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Although not the most glamorous of topics, radiographic studies and physiology testing are vital components to the successful treatment of many of the most common problems encountered by colorectal surgeons. Unfortunately, due to increasing commitments and limited hours, many of our training programs do not place enough emphasis on these important modalities. This issue of Clinics provides a review of several well-established and newer aspects of these important adjutants to our practice, and should serve as a good reference for both practicing colorectal surgeons and those still enrolled in postgraduate training.
The issue starts with a comprehensive review of transrectal ultrasound, manometry, and pudendal nerve terminal motor latency in the evaluation of sphincter injuries by Drs. Brooke Gurland and Tracy Hull from the Cleveland Clinic in Ohio. Brooke and Tracy have an extremely high volume practice devoted almost exclusively to the treatment of pelvic floor disorders. Their vast experience and clinical expertise is readily apparent in their contribution to this issue.
Rectal cancer is being evaluated with an increasing number of modalities. Drs. Bret Edelman and Martin Weiser from the Colorectal Service at the Memorial Sloan-Kettering Cancer Center in New York discuss the vital role of transrectal ultrasound in rectal cancer. This is followed by an article by Drs. Mai-Lan Ho, Judy Liu, and Vamsidhar Narra, abdominal radiologists at the Mallinckrodt Institute of Radiology, Washington University School of Medicine, St. Louis, MO, who describe the increasing uses of magnetic resonance imaging (MRI) in rectal cancer.
Lower gastrointestinal (GI) bleeding can present as a true life-threatening emergency as well as a diagnostic and treatment dilemma. Two of our United Kingdom colleagues, Drs. Helen O'Grady and John Hartley, from the University of Hull and Castle Hill Hospital in East Yorkshire, present their perspective on GI bleeding, confirming the global nature of colorectal surgery.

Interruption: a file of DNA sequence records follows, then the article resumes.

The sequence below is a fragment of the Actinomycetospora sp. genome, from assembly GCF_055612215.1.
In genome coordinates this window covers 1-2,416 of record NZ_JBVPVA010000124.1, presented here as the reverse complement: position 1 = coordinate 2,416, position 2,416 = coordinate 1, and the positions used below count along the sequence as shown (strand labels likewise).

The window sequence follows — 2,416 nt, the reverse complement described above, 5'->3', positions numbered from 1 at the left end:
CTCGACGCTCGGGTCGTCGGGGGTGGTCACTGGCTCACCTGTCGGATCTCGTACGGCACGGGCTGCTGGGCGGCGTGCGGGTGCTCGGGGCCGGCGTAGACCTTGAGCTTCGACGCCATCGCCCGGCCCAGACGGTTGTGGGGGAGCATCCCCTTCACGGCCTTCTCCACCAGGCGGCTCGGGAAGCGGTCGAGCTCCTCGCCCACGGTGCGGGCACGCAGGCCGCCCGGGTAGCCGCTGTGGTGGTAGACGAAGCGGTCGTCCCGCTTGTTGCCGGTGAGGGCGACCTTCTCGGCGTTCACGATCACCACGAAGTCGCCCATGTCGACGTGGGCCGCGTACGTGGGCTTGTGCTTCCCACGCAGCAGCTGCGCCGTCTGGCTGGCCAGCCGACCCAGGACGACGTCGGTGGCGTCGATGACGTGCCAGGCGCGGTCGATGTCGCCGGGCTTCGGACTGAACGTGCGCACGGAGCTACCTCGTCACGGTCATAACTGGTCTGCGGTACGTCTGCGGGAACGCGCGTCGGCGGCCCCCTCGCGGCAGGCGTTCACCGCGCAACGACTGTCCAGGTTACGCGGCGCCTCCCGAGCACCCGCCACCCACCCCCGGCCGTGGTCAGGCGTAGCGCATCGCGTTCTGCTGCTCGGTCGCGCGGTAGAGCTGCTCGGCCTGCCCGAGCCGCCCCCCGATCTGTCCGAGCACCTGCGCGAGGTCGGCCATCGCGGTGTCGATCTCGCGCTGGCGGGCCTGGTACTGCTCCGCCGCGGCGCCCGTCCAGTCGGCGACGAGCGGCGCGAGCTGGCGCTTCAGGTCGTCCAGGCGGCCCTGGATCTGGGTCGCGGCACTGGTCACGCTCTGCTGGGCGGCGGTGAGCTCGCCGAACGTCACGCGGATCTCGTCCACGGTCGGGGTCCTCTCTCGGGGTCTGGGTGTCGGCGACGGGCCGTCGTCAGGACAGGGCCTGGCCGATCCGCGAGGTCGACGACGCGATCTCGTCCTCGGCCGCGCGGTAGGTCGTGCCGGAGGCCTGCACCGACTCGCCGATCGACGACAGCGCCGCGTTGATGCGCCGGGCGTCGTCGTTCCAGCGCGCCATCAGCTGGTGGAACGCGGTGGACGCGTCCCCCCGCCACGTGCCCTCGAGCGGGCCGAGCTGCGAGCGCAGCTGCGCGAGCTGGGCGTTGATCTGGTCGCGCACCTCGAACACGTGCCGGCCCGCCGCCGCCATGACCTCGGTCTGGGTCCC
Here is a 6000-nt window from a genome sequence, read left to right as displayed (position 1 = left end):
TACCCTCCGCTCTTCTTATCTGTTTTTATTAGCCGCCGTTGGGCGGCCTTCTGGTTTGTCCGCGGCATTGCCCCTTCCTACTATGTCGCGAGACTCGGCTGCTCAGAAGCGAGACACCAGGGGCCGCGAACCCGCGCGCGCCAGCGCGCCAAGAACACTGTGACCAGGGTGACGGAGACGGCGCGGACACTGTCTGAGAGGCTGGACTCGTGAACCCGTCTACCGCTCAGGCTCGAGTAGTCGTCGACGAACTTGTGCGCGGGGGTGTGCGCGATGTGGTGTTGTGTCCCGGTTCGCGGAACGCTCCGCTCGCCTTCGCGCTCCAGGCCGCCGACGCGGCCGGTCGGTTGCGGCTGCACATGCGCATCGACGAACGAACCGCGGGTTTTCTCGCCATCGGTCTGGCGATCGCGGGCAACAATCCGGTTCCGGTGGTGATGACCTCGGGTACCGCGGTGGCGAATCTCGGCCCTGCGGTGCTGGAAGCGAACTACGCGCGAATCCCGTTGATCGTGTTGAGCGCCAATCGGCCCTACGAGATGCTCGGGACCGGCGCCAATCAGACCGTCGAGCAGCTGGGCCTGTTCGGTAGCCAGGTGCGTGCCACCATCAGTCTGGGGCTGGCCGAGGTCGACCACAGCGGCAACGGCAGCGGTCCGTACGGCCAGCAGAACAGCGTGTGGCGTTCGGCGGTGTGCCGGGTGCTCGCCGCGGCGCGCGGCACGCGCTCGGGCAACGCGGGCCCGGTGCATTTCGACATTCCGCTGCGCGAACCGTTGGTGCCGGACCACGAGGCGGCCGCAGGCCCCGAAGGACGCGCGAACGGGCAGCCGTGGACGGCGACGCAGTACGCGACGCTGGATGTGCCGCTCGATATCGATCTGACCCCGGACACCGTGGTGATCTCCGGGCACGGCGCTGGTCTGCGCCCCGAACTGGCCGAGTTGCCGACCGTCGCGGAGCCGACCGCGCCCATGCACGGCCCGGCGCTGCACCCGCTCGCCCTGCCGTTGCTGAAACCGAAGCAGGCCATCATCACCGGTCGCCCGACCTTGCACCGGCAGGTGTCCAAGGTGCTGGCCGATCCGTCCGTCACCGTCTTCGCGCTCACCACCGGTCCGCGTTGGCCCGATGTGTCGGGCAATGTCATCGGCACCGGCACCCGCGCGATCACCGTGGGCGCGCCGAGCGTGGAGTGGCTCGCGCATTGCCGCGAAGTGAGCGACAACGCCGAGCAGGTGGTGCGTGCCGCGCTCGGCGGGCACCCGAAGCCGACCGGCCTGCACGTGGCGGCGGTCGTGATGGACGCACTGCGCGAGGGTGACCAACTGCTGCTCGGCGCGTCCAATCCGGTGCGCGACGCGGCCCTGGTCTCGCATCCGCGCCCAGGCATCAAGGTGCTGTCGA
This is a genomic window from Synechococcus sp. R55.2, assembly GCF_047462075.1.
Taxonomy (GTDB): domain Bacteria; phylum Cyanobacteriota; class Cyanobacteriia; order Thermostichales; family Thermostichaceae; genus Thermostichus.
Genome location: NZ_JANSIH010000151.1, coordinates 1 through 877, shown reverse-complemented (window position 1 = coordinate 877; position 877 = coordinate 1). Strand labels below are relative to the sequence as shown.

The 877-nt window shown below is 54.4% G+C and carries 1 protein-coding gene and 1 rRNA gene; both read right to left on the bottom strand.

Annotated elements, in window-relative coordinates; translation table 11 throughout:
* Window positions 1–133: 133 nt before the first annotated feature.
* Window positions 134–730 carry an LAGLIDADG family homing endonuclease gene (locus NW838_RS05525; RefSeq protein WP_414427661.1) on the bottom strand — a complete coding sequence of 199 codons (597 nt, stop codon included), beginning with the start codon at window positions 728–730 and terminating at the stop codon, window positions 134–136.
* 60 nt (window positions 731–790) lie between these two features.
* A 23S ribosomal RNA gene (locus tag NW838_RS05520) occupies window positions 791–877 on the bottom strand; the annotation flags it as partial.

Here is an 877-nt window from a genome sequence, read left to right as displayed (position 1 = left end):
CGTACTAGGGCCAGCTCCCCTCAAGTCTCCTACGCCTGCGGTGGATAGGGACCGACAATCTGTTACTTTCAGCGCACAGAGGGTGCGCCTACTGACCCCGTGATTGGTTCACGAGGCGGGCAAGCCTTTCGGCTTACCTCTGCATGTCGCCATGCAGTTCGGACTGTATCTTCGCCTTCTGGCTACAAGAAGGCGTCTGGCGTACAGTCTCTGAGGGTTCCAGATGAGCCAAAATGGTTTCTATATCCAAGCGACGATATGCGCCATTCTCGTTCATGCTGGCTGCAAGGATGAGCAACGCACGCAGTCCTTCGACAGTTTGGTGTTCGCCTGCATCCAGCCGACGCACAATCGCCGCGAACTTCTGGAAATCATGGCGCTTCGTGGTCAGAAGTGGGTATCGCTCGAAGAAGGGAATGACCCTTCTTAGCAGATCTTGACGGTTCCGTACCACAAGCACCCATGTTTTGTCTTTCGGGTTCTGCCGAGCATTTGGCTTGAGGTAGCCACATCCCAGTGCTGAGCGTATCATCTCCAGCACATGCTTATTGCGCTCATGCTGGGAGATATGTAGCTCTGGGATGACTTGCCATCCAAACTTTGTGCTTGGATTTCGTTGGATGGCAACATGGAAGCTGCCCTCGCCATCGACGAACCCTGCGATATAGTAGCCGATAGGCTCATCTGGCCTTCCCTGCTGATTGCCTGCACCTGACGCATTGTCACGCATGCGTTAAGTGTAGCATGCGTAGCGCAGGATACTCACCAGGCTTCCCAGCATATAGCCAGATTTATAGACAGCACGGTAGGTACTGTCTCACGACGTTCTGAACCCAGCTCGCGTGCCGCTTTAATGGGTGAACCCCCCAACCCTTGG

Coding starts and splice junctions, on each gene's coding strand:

Evaluation of the small bowel remains a challenge. Drs. Mark Baker, David Einstein, and Joseph Veniero, from the Abdominal Imaging Section at the Cleveland Clinic discuss the exciting and ever-expanding role that computed tomography (CT) and MRI can play in the evaluation of primary small bowel disease.
MRI is also providing improved anatomic evaluations of complex anal fistulas and anorectal sepsis. In a collaboration with the Departments of Colorectal Surgery and Diagnostic Radiology at the Cleveland Clinic, Drs. Myles Joyce, Joseph Veniero, and Ravi Kiran describe their experience and provide useful recommendations.
Finally, CT colonography remains a hot topic in the lay press. Drs. Jacob Thomas, Jeff Carenza, and Beth McFarland from Washington University in St. Louis complete the issue with a discussion of recent improvements in the technology and predict how this modality will transition into community practice.
Editing this issue, combined with a move back to Cleveland, has been challenging, educational, and enjoyable. I am confident that our readers will benefit from the information and new perspective provided by this impressive group of authors. I sincerely thank each of the authors for taking the time from their clinical activities and family time to produce a superb issue on radiologic and physiologic evaluation in colon and rectal surgery.